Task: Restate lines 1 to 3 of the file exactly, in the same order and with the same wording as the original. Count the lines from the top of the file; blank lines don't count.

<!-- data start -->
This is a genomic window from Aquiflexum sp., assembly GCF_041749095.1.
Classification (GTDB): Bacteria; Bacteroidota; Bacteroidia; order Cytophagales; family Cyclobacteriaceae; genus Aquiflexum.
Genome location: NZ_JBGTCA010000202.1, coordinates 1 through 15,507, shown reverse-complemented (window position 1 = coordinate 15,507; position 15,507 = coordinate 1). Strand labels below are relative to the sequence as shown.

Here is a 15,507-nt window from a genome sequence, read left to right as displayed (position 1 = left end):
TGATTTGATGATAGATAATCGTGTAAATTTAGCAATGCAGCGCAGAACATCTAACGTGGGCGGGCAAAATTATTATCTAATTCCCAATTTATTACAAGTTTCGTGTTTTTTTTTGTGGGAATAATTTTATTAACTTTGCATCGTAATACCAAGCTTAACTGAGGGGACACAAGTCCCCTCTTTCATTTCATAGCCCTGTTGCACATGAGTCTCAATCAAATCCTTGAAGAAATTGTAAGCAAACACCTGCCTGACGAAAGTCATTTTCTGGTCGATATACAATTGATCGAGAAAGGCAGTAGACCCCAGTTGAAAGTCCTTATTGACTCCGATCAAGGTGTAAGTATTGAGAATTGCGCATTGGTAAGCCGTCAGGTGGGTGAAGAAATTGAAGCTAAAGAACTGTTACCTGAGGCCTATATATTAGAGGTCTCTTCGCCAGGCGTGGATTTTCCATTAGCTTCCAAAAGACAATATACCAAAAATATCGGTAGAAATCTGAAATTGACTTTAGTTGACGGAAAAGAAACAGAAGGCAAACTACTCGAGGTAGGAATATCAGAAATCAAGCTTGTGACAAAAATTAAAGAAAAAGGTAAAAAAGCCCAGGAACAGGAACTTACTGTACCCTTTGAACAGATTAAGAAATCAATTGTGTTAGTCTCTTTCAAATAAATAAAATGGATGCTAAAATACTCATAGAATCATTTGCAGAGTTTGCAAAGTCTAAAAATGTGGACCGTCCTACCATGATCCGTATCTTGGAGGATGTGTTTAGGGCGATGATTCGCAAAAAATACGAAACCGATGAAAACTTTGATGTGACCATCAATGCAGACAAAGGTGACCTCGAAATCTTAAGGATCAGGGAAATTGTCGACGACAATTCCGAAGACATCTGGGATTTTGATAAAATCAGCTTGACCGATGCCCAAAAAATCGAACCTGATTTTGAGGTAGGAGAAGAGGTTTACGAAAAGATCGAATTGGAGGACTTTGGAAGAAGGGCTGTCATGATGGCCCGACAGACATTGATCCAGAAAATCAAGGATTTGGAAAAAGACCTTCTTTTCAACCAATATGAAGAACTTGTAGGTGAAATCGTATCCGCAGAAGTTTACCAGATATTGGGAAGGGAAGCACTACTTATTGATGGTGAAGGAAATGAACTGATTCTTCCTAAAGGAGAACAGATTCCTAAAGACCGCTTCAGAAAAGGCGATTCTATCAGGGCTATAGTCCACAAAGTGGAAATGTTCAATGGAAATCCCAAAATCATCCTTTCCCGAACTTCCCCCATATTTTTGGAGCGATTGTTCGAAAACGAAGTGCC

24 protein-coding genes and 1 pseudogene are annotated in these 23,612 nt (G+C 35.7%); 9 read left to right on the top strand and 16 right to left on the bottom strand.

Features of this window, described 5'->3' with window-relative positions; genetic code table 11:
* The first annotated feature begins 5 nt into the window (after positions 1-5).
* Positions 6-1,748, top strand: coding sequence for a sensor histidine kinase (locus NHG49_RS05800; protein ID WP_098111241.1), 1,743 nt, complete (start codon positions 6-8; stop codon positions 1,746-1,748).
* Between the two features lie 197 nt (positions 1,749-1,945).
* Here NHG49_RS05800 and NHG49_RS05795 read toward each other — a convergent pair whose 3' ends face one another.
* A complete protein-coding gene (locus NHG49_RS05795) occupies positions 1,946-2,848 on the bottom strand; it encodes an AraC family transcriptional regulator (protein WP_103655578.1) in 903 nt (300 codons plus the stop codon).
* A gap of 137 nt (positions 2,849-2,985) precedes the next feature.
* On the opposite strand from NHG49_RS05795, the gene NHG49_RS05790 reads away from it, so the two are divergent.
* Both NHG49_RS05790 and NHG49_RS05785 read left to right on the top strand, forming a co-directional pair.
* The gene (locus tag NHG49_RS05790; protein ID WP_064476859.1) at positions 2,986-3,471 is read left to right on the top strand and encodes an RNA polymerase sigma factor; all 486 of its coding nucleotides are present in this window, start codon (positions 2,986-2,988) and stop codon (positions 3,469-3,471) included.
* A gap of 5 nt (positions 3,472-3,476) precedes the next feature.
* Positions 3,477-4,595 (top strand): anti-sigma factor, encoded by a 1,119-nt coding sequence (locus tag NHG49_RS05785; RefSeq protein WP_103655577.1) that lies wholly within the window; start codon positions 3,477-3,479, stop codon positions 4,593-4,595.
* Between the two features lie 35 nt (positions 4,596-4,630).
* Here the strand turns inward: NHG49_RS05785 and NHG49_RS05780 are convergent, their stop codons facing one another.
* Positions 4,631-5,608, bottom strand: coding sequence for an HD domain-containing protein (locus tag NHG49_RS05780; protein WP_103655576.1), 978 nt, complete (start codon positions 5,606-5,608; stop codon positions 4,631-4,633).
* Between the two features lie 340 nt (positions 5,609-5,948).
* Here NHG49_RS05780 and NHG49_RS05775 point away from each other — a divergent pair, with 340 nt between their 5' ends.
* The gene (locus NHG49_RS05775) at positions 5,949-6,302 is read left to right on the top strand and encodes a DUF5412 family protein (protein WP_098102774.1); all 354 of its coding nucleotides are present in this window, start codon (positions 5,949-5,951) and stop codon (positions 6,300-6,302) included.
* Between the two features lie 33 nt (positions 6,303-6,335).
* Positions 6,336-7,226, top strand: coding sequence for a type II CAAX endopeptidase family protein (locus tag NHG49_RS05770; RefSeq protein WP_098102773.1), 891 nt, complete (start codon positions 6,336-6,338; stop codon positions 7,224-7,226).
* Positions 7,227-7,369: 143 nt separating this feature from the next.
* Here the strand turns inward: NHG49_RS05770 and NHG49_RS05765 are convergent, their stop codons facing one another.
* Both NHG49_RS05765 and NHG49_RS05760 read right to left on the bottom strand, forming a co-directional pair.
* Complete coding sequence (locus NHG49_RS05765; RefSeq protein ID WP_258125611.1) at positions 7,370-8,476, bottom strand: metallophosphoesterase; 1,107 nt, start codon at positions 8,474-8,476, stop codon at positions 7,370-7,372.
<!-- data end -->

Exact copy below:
This is a genomic window from Aquiflexum sp., assembly GCF_041749095.1.
Classification (GTDB): Bacteria; Bacteroidota; Bacteroidia; order Cytophagales; family Cyclobacteriaceae; genus Aquiflexum.
Genome location: NZ_JBGTCA010000202.1, coordinates 1 through 15,507, shown reverse-complemented (window position 1 = coordinate 15,507; position 15,507 = coordinate 1). Strand labels below are relative to the sequence as shown.